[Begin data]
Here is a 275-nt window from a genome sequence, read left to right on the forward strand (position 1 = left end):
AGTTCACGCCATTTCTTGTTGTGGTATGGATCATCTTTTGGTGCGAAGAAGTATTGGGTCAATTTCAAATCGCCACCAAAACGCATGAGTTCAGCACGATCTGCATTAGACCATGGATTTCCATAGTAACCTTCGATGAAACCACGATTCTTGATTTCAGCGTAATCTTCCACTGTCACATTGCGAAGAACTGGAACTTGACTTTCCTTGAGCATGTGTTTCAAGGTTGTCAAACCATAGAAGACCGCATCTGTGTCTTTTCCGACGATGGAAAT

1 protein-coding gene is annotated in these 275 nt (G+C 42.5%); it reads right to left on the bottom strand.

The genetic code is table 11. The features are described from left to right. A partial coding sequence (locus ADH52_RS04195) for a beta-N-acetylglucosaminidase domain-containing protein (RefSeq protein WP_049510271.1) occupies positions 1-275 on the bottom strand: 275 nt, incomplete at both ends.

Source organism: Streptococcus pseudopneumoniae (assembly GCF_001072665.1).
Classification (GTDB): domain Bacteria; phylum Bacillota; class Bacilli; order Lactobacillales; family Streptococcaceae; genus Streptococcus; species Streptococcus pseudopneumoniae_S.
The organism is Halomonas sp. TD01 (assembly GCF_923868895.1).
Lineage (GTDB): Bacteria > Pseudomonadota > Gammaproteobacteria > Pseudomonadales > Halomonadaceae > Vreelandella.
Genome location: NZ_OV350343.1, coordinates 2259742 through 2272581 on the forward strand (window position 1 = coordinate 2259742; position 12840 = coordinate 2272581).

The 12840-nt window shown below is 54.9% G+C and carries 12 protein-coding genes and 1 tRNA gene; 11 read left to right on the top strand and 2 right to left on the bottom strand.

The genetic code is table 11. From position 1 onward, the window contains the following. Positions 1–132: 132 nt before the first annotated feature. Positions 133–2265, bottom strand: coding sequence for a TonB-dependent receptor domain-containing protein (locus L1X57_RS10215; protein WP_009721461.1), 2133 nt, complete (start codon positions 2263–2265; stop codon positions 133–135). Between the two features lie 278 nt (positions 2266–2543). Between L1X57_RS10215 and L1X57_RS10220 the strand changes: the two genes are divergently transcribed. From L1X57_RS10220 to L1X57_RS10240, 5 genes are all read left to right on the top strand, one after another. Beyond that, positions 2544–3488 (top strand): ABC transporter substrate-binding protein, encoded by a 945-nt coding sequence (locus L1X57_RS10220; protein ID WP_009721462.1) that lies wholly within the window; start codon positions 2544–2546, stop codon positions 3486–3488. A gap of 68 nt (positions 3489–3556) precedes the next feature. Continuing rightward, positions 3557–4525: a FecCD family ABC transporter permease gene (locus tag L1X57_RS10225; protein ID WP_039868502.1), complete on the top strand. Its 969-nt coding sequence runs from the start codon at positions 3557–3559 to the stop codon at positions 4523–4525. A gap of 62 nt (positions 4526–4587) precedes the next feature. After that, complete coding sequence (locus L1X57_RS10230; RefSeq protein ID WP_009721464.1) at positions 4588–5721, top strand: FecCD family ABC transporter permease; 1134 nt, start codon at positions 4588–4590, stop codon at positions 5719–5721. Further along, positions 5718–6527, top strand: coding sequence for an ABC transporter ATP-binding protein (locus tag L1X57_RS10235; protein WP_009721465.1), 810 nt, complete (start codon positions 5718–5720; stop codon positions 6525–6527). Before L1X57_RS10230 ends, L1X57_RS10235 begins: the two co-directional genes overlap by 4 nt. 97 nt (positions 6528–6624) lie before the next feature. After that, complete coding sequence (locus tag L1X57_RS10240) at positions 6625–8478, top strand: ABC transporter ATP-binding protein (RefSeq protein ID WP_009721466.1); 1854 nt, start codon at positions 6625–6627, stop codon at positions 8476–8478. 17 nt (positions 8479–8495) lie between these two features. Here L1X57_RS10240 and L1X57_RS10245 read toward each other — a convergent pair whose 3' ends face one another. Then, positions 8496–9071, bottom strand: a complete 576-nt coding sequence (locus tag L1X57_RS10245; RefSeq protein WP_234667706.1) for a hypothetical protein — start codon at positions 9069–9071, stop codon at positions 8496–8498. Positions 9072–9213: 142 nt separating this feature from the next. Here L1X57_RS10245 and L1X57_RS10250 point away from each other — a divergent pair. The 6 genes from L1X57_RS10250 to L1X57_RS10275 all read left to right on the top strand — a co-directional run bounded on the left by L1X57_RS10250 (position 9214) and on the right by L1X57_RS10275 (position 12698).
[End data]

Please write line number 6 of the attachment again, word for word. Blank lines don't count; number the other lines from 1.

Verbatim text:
Classification (GTDB): domain Bacteria; phylum Bacillota; class Bacilli; order Lactobacillales; family Streptococcaceae; genus Streptococcus; species Streptococcus pseudopneumoniae_S.